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Posts Tagged ‘world war II

The Book Thief

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bookthiefAfter reading Kat’s review, I had to read The Book Thief. (This happens to me fairly regularly – she reads something awesome and then I’ve got to get into it.) I have a bit of an academic fetish with the Holocaust and a definite fascination with Death, so it was remarkable that I hadn’t already read a book transpiring during WWII that was narrated by death.

The only other YA lit about WWII that I’ve read, or indeed know about, is Number the Stars, which this book resembled in just about no way whatsoever. Number the Stars is a much more linear narrative sticking to the lives of the characters involved. The narration of The Book Thief by an outside force, specifically by Death, allows Zusak to create a more magical atmosphere in such a dark subject. I felt that this book’s closest peers were the His Dark Materials trilogy by Philip Pullman; books classified as YA lit because their protagonists were children and their language was readily accessible, but with intense plots and sophisticated messages.

Unlike Kat, this book did not make me weep, though that was only due to the amount of foreshadowing of the ending that filled the last third of the book. It did break my heart into a thousand tiny little pieces though. I can’t fault Zusak for not trying, I’m just not a crier at books. Movies, yes, but there’s only one book in the history of books that has ever made me cry. Oh yes, The Time-Traveler’s Wife had me crying like a baby for HOURS. My husband at the time was asleep when I finished reading at at 2AM one Icelandic winter’s night and I had to wake him up and ask him to hold me while I wept. 

So, no weeping for me, but definitely a heavy feeling in my soul. In a good way.

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Written by Sonja

April 18, 2009 at 4:06 pm

The Book Thief.

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The Book Thief by Markus Zusak takes place in Germany during the beginning of World War II.  Nine-year-old Liesel is on a train with her brother and her mother to a foster family when she sees Death enter and realizes her brother is dead.  By her brother’s graveside, Liesel steals her first book, The Grave Digger’s Handbook, which was dropped in the snow.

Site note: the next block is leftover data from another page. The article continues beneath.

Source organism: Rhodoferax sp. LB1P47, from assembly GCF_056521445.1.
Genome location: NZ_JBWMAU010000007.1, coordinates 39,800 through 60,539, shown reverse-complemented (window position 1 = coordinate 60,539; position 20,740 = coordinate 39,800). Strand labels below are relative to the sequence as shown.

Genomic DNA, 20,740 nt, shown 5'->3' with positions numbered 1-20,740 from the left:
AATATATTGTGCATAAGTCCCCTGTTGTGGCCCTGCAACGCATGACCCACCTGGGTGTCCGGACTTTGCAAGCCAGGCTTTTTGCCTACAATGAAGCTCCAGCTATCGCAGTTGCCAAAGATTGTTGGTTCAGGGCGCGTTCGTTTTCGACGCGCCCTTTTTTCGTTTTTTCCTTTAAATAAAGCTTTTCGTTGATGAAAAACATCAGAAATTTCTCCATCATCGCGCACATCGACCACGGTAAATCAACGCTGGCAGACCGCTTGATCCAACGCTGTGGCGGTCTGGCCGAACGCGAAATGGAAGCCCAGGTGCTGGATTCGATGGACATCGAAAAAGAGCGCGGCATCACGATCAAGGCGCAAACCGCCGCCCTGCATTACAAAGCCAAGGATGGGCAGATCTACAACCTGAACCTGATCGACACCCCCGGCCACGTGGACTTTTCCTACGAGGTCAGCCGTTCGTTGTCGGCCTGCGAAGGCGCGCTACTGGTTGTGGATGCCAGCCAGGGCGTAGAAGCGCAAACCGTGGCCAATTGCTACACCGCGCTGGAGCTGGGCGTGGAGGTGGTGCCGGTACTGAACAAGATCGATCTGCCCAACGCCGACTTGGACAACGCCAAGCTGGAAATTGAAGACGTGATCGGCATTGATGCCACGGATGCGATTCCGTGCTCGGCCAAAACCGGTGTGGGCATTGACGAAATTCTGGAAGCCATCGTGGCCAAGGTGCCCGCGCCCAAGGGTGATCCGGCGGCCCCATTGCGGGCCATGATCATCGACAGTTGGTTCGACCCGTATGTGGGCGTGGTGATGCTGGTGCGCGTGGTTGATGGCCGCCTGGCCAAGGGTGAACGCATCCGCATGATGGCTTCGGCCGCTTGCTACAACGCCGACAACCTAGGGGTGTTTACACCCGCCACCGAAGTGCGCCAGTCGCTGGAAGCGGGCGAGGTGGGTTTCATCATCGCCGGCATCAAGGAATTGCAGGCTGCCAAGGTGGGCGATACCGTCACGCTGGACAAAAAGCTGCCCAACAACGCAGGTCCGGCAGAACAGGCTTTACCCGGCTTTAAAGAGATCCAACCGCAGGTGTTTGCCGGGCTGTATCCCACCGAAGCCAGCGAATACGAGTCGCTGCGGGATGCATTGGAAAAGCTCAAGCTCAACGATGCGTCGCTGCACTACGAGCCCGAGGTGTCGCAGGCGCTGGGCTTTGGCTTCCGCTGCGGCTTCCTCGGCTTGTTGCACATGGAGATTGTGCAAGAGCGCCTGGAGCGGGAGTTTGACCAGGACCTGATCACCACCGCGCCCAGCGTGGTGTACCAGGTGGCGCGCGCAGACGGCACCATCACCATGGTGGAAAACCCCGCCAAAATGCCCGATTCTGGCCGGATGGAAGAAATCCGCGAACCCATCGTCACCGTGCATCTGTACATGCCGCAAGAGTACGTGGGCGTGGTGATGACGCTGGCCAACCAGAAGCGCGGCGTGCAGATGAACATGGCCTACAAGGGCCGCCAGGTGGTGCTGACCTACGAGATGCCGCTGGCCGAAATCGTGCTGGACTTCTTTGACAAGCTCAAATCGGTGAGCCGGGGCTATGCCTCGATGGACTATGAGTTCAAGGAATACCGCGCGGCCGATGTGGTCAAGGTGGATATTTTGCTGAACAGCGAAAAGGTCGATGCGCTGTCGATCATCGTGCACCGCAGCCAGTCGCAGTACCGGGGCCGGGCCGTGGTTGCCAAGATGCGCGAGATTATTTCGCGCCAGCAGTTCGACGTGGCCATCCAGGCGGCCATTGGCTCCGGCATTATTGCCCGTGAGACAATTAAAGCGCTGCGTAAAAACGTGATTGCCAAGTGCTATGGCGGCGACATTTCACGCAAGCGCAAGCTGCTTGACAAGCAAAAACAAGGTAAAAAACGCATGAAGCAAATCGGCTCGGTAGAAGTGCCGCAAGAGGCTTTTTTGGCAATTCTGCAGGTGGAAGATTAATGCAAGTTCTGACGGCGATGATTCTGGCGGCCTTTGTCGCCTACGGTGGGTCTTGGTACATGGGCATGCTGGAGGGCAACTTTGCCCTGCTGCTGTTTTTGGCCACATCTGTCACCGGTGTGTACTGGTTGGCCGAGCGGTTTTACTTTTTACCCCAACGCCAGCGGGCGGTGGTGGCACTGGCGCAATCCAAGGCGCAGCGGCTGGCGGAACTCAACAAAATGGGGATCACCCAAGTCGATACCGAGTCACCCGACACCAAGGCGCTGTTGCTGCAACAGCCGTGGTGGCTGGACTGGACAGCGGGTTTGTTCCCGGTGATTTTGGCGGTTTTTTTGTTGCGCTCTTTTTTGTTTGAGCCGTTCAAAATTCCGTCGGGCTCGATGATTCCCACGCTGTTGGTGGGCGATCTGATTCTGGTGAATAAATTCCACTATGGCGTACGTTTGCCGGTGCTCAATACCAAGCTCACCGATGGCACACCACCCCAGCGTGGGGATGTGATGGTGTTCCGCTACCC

Death proceeds to narrate the next five years of Liesel’s life, and his overview makes for an interesting take on the war, Liesel’s life and love of words, her new parents and the Jewish man they are hiding in the basement, and Liesel’s best friend, Rudy.

Death notes the weariness war brings:

Five hundred souls.

The fallen hours of May 30.

I’m sure Liesel Meminger was fast asleep when more than a thousand bomber planes flew toward a place known as Koln.  For me, the result was five hundred people or thereabouts.  Fifty thousand others ambled homelessly around the ghostly piles of rubble, trying to work out which way was which, and which slabs of broken home belonged to whom.

I carried them in my fingers, like suitcases.  Or I’d throw then over my shoulder.  It was only the children I carried in my arms.

I loved The Book Thief and it broke my heart in little ways at the same time, in much the same way the story- out of so many others- stayed with Death the Narrator, who ends the book by saying, “I am haunted by humans.”